Planar Exact Constraint Toy Fabrication

I intend to make this toy out of plywood and wooden dowel pins. A combination of the Makerworkshop being closed for the week and the desire to get some peer review feedback before building the final version led me to fabricate a works-like prototype from cardboard.

Planar Exact Constraint Toy Mock-up (Photo by Shien Yang Lee, CC-BY-SA 4.0)

One potential issue that this mock-up highlighted to me was the undesirable out-of-plane tipping caused by the additional weight of the fixtured object moving the system’s center of mass forward. In this configuration, the object is essentially held on by friction against the pins, which is non-ideal. The magnitude of this effect will be smaller in the final version since the fixtured object will have a much smaller mass relative to the plywood board. I think I will be able to correct this tipping in the final version by calculating the moment contributions of the board and the fixtured object, and offsetting the screw eye attachment point backwards.

Planar Exact Constraint Toy Design

The idea behind exact constraint design is to build things that are simple to analyze. When an object is constrained by exactly the same number of elements as there are degrees of freedom, it occupies a tranquil middle ground between the complexities of motion and elasticity. This obviously makes the design engineer’s life easier, and hopefully encourages more analysis and less “let’s just build it and see how it turns out”.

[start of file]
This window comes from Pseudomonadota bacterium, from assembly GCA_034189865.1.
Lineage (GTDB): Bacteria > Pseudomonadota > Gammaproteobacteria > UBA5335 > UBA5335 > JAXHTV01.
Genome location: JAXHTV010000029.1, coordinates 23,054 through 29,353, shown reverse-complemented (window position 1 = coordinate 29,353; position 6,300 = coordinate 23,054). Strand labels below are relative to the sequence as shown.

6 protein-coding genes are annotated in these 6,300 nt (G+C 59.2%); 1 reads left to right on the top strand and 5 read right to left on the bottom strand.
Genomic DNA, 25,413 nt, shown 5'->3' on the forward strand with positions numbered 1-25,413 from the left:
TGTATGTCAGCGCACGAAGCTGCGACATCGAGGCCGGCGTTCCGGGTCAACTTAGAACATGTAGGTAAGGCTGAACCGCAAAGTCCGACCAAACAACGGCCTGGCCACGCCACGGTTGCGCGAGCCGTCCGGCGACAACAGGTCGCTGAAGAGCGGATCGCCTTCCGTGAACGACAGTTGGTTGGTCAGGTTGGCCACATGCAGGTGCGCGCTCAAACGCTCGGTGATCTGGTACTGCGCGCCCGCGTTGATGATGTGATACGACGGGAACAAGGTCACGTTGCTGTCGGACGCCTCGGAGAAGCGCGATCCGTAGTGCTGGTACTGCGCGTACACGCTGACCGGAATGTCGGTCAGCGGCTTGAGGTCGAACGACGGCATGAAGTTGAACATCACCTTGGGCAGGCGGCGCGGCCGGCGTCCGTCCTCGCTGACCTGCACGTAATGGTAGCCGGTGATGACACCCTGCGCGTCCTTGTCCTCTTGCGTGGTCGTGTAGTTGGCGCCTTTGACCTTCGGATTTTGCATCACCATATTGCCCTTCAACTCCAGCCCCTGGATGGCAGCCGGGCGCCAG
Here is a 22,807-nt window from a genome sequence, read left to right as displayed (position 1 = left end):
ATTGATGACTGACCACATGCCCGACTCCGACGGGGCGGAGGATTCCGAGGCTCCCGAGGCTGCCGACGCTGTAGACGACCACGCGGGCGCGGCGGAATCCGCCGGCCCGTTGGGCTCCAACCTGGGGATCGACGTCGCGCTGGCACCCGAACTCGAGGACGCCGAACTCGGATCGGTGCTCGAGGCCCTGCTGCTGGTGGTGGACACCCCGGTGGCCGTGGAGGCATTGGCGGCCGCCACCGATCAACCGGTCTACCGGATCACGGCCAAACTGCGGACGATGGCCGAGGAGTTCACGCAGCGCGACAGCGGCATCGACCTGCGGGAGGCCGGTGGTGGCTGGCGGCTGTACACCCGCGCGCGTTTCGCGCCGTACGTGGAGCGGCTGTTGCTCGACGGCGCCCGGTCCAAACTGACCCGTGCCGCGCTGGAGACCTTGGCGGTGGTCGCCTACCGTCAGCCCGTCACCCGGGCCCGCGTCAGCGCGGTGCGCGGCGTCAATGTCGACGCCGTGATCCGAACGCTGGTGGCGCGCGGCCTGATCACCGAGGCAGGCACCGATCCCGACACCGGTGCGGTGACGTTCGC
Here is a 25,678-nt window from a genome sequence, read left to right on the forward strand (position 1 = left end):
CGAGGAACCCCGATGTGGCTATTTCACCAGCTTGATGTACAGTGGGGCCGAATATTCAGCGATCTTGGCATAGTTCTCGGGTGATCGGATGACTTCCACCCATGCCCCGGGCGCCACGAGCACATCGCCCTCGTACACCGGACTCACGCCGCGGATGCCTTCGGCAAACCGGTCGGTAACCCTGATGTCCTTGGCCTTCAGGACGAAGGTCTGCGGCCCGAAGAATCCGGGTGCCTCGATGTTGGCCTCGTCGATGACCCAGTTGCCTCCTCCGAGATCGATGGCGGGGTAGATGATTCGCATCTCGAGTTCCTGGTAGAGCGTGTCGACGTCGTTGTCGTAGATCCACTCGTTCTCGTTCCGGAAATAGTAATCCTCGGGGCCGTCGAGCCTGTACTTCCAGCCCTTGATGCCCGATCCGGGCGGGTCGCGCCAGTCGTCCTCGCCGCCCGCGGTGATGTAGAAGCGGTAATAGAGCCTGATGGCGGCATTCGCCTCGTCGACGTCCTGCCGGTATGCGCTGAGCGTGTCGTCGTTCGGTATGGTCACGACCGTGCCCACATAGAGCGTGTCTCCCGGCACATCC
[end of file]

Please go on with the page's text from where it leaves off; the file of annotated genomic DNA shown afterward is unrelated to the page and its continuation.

“DSCN9828” by mtneer_man is licensed under CC BY-ND

The design of this planar exact constraint toy is inspired by the pegboards used to organize tools. Most pegboards are mounted securely in workshops and hipster lairs, where the walls don’t move appreciably. But what if you wanted to design a pegboard for use on a boat? or just someplace prone to earthquakes? This toy allows you to explore how far a particular peg configuration would allow you to tip the board before your object falls off.

I plan to make my toy from a small sheet of plywood in which I will drill a 1″-pitch grid of 3/8″ holes. The user tests out different support configurations by inserting supplied dowel pins into these holes. A square block of wood will serve as the planar object to be fixtured. The board can be suspended by the attached screw eye and rotated about the pivot point to vary the direction of the gravitational force.

I wrote a simple MATLAB script to model the stability of a planar object supported by three pins. The script takes the coordinates of the pin contact points as well as the orientation of the weight vector (theta) as inputs and returns the reaction force developed at each contact point. The values of theta that correspond to sign changes in the pin reaction forces should be interpreted as the limits of stability for the support configuration. My MATLAB model neglects friction, both between the object and support pins, as well as between the object and the underlying board surface, so one can expect the analysis results to vary slightly from actual system behavior.